Controversy in the Church
Peter’s Report to the Church (Acts 11:1-18)
For Peter and the Jewish Christians who accompanied him the evidence of God’s direction was both immediate and unmistakable. But, for those Jewish Christians who were not privy to this compelling information the news must have hit like an earthquake. There must have been extreme agitation and confusion throughout this small, vulnerable community of believers.
11 Now the apostles and the brethren who were in Judea heard that the Gentiles also had received the word of God. 2 So when Peter went up to Jerusalem, the circumcision party criticized him, 3 saying, “Why did you go to uncircumcised men and eat with them?”
Note first that there is already at this extremely early time (i.e., the 30s A.D., or less than a decade after Christ’s resurrection) an identifiable “circumcision party” within the Church. It’s natural to therefore assume that there was also something on the order of a party that did not cling so tightly to their Jewish heritage in existence.
The specific point of controversy was that Peter had violated Jewish ceremonial law by eating with Gentiles. In fact, this was the only point of controversy.
4 But Peter began and explained to them in order: 5 “I was in the city of Joppa praying; and in a trance I saw a vision, something descending, like a great sheet, let down from heaven by four corners; and it came down to me. 6 Looking at it closely I observed animals and beasts of prey and reptiles and birds of the air. 7 And I heard a voice saying to me, ‘Rise, Peter; kill and eat.’ 8 But I said, ‘No, Lord; for nothing common or unclean has ever entered my mouth.’ 9 But the voice answered a second time from heaven, ‘What God has cleansed you must not call common.’ 10 This happened three times, and all was drawn up again into heaven.
Peter responds by first recounting his vision from God concerning once forbidden sources of food.
11 At that very moment three men arrived at the house in which we were, sent to me from Caesare′a. 12 And the Spirit told me to go with them, making no distinction. These six brethren also accompanied me, and we entered the man’s house. 13 And he told us how he had seen the angel standing in his house and saying, ‘Send to Joppa and bring Simon called Peter; 14 he will declare to you a message by which you will be saved, you and all your household.’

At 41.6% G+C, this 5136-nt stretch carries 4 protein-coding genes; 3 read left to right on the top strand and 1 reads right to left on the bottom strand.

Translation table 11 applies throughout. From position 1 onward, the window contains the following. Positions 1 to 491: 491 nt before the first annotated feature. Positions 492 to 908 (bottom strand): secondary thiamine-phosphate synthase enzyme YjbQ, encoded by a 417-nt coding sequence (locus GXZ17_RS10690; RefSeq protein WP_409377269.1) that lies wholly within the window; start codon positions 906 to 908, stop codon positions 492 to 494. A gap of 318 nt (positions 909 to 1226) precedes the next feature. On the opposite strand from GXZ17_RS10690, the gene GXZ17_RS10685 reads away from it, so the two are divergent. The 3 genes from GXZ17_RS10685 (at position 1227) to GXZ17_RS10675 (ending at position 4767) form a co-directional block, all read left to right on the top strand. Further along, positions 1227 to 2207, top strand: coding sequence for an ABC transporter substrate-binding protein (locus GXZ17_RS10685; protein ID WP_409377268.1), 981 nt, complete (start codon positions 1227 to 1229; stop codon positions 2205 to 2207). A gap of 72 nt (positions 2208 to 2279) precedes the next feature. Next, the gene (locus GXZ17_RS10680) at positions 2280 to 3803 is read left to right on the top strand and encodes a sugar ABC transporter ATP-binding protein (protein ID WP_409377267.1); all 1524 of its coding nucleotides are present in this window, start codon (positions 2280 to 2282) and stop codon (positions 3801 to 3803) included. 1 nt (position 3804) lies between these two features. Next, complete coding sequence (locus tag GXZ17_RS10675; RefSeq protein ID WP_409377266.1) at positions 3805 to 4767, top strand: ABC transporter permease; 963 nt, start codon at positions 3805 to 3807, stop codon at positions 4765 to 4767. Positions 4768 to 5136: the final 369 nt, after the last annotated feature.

Next Peter recounts the amazing sequence of events that brought him and the six brethren together with Cornelius and his household. Here we find Peter including Cornelius’ vision and obedience as integral parts of the common experience of God’s leading among Jews and Gentiles.
Peter’s explanation may answer a mystery discussed previously, that being why Cornelius “fell down at his feet and worshiped him” (i.e., worshiped Peter, in Acts 10:25b). As Peter recounted in Jerusalem, the angel who met with Cornelius said of Peter that “he will declare to you a message by which you will be saved, you and all your household.” Thus, it is reasonable to conjecture that Cornelius’ expectation for salvation originally but erroneously were attached to the person of Peter rather than to Jesus Christ. However, this initial confusion in no way prevented God from achieving His providential purpose.
15 As I began to speak, the Holy Spirit fell on them just as on us at the beginning. 16 And I remembered the word of the Lord, how he said, ‘John baptized with water, but you shall be baptized with the Holy Spirit.’ 17 If then God gave the same gift to them as he gave to us when we believed in the Lord Jesus Christ, who was I that I could withstand God?”
Peter reaches the climax, where God’s purpose in all of this becomes so unmistakably apparent that the only faithful response is immediate and joyful obedience. Note that Acts’ author, Luke, has chosen to recount virtually the entire story from Chapter 10 here in Chapter 11. The fact of this complete repetition is strong evidence for the tremendous importance of this event to Church history.
18 When they heard this they were silenced. And they glorified God, saying, “Then to the Gentiles also God has granted repentance unto life.”
I wonder if there were two distinct groups being here described, those who “were silenced” and those who “glorified God.” For, in Paul’s letters and later in Chapter 15 of Acts, the “circumcision party” didn’t simply melt away. Certainly some from the “circumcision party” could have been (and likely were) so convinced by Peter’s testimony that they completely and permanently changed their position. However others certainly did not.
However, we must not lose sight of the primary point, that being that the Church in Jerusalem had overwhelmingly accepted the principle that Christianity is intended for all, Jew and Gentile alike. In this they chose obedience to Christ’s command to “make disciples of all nations” over their Jewish heritage. And, God’s providential promise to make Abraham’s offspring a blessing to all nations had, in His good time, come to pass in this fallen world.